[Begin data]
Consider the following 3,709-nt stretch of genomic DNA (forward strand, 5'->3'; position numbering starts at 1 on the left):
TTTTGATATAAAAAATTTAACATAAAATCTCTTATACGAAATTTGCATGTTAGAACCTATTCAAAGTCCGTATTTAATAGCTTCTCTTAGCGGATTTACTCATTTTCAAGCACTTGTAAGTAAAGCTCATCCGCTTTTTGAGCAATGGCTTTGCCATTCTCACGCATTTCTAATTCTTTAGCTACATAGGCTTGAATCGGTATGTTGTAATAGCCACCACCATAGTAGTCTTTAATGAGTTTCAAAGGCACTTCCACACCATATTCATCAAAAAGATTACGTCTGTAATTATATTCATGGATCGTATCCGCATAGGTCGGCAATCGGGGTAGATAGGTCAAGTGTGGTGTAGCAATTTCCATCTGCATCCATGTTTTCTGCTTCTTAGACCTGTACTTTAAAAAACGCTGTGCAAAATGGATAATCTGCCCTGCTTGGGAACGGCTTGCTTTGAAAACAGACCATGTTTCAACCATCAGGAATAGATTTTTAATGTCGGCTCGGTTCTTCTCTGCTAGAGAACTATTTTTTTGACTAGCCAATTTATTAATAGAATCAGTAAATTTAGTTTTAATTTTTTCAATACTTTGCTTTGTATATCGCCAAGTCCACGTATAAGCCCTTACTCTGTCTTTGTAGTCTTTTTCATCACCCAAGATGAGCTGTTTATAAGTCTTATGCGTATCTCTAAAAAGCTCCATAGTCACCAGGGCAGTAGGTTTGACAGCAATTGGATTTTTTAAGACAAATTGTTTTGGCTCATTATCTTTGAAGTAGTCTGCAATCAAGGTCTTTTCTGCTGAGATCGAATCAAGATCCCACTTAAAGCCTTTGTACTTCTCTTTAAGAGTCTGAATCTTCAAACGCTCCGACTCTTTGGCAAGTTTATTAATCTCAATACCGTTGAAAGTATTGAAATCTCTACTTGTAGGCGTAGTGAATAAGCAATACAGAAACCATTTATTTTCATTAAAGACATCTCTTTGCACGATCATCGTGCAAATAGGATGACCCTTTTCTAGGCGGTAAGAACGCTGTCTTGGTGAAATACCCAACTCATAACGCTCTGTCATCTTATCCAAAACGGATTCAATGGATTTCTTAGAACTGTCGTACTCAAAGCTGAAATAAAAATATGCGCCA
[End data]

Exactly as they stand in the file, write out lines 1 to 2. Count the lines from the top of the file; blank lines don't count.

Consider the following 3,709-nt stretch of genomic DNA (forward strand, 5'->3'; position numbering starts at 1 on the left):
TTTTGATATAAAAAATTTAACATAAAATCTCTTATACGAAATTTGCATGTTAGAACCTATTCAAAGTCCGTATTTAATAGCTTCTCTTAGCGGATTTACTCATTTTCAAGCACTTGTAAGTAAAGCTCATCCGCTTTTTGAGCAATGGCTTTGCCATTCTCACGCATTTCTAATTCTTTAGCTACATAGGCTTGAATCGGTATGTTGTAATAGCCACCACCATAGTAGTCTTTAATGAGTTTCAAAGGCACTTCCACACCATATTCATCAAAAAGATTACGTCTGTAATTATATTCATGGATCGTATCCGCATAGGTCGGCAATCGGGGTAGATAGGTCAAGTGTGGTGTAGCAATTTCCATCTGCATCCATGTTTTCTGCTTCTTAGACCTGTACTTTAAAAAACGCTGTGCAAAATGGATAATCTGCCCTGCTTGGGAACGGCTTGCTTTGAAAACAGACCATGTTTCAACCATCAGGAATAGATTTTTAATGTCGGCTCGGTTCTTCTCTGCTAGAGAACTATTTTTTTGACTAGCCAATTTATTAATAGAATCAGTAAATTTAGTTTTAATTTTTTCAATACTTTGCTTTGTATATCGCCAAGTCCACGTATAAGCCCTTACTCTGTCTTTGTAGTCTTTTTCATCACCCAAGATGAGCTGTTTATAAGTCTTATGCGTATCTCTAAAAAGCTCCATAGTCACCAGGGCAGTAGGTTTGACAGCAATTGGATTTTTTAAGACAAATTGTTTTGGCTCATTATCTTTGAAGTAGTCTGCAATCAAGGTCTTTTCTGCTGAGATCGAATCAAGATCCCACTTAAAGCCTTTGTACTTCTCTTTAAGAGTCTGAATCTTCAAACGCTCCGACTCTTTGGCAAGTTTATTAATCTCAATACCGTTGAAAGTATTGAAATCTCTACTTGTAGGCGTAGTGAATAAGCAATACAGAAACCATTTATTTTCATTAAAGACATCTCTTTGCACGATCATCGTGCAAATAGGATGACCCTTTTCTAGGCGGTAAGAACGCTGTCTTGGTGAAATACCCAACTCATAACGCTCTGTCATCTTATCCAAAACGGATTCAATGGATTTCTTAGAACTGTCGTACTCAAAGCTGAAATAAAAATATGCGCCA